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Counties to decide East Fork Alliance

By Staff | Mar 15, 2008

Marv Hibben of the Lake Okamanpedan Improvement Association said his group wants to help improve the water quality of Tuttle Lake. Several groups met in Ceylon, Minn. to discuss the issue on Friday. EDN photo by Michael Tidemann

CEYLON, Minn. — The Emmet County Board of Supervisors and county commissioners in Jackson and Martin counties in Minnesota will decide on whether to proceed with forming the East Fork Alliance, a group dedicated to protecting and preserving the east fork of the Upper Des Moines River.

The group is being formed “exclusively for scientific and educational purposes,” according to a draft copy of a joint powers agreement. Representatives of Soil and Water Conservation Districts from Iowa and Minnesota, county representatives from both sides of the border, Iowa Department of Natural Resources, Natural Resource Conservation Service, and others met to hammer out the agreement Friday at St. Peter Lutheran Church in Ceylon. A major objective is to allow Iowa and Minnesota to work together to protect the watershed.

Marv Hibben of the Lake Okamanpedan Improvement Association, the main group that’s responsible for bringing the parties together, said his group hopes to improve water quality of Tuttle Lake, known as Okamanpedan in Minnesota, and eventually to dredge the lake. Hibben said Louisiana consultants a few years ago said six to 12 feet of silt needed to be removed from the lake.

Hibben said a man named Brown was the first to settle the south side of the lake. He recounted that the Tuttle Lake School was west of the county park now on the lake’s southwest shore. Hibben said one night in 1900 the teacher would not let school children go home because of wolves.

Tuttle Lake was a wayside for the stagecoaches going from Mankato to Estherville and Spirit Lake, Hibben said.

Michelle Schaefers, district conservationist for NRCS in Estherville, said Minnesota and Iowa have been working together on watershed planning for the past four years. She said the biggest frustration is that there are two Environmental Protection Agency regions and two state government through which efforts must be coordinated.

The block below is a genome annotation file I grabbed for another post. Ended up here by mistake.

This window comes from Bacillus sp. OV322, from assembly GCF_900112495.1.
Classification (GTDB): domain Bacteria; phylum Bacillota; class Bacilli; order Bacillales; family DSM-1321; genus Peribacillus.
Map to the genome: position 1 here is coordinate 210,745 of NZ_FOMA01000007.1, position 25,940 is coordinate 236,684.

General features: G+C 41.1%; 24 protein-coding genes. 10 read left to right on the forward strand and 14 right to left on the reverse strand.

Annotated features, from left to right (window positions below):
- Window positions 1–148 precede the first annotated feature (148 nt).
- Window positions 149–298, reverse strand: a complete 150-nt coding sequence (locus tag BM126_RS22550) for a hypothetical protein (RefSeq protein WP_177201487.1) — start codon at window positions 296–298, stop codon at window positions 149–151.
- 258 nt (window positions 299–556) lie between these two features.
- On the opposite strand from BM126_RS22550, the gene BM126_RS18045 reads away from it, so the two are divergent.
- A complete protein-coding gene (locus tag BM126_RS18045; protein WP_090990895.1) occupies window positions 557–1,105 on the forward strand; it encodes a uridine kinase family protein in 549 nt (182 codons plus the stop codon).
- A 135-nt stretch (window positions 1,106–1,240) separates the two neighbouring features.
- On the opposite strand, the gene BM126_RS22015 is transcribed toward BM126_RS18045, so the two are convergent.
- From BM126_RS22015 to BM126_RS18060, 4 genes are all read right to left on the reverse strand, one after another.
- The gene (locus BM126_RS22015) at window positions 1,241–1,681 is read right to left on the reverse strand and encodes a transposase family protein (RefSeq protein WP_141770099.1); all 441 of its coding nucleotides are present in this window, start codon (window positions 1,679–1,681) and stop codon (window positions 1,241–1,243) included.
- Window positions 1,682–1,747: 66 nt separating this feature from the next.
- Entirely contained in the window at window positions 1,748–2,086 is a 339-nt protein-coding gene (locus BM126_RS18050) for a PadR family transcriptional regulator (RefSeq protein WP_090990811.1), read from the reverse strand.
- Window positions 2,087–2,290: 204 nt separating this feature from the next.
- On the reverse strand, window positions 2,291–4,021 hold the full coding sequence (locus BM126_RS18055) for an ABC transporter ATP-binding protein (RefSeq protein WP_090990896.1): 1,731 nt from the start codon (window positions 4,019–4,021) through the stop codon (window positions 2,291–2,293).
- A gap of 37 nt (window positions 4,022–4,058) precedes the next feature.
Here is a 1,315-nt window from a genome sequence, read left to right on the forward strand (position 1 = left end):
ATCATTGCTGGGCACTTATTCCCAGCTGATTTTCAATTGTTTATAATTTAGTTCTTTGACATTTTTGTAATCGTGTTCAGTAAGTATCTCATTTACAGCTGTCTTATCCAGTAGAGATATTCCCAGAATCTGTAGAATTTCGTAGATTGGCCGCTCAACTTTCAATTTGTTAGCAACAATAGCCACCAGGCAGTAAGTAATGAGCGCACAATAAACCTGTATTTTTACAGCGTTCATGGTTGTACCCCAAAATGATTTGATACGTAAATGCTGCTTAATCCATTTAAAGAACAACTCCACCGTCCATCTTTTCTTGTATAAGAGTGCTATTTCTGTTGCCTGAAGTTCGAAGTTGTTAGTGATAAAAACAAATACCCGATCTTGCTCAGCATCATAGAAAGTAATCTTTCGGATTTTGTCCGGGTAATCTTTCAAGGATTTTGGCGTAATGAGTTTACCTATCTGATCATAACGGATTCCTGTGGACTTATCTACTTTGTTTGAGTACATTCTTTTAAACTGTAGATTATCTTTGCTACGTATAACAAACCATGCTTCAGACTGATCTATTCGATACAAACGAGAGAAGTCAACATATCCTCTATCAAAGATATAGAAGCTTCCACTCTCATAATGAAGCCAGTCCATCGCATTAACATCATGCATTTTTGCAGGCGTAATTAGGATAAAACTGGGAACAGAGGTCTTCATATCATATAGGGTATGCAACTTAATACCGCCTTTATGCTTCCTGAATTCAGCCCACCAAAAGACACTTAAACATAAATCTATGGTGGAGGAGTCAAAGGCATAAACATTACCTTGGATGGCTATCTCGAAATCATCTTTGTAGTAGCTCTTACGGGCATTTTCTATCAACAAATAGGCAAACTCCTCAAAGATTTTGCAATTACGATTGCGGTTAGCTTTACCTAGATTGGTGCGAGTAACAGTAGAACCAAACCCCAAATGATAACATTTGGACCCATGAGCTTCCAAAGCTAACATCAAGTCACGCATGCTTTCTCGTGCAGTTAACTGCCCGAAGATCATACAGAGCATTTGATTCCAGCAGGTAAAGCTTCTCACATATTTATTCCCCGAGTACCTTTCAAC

Rich Perrine, water specialist with the Martin County Soil and Water Conservation District, said the initial project will focus on Emmet, Martin, and Jackson counties with six more counties along the east fork watershed joining later if they’re interested.

Much of the rest of the meeting was taken up by a question-and-answer period. Following are some of the points addressed:

n Schaefers said at one time a cost of 1 cent per acre of watershed was discussed as a membership fee. She said the Okamanpedan Improvement Association had raised money for improvements in the state park and, now those improvements are completed, the group wants to work toward watershed improvements, possibly contributing $5,000 a year.

n Steve Hopkins, coordinator of the Nonpoint Source Program for the Iowa DNR, suggested that a smaller group of three counties form first to focus attention on improvements to the lake. He further suggested that budgets be separated for the two states since they are in different EPA regions.

n Representatives of each county agreed to take the agreement to their respective county boards for approval before returning to vote on the joint powers agreement.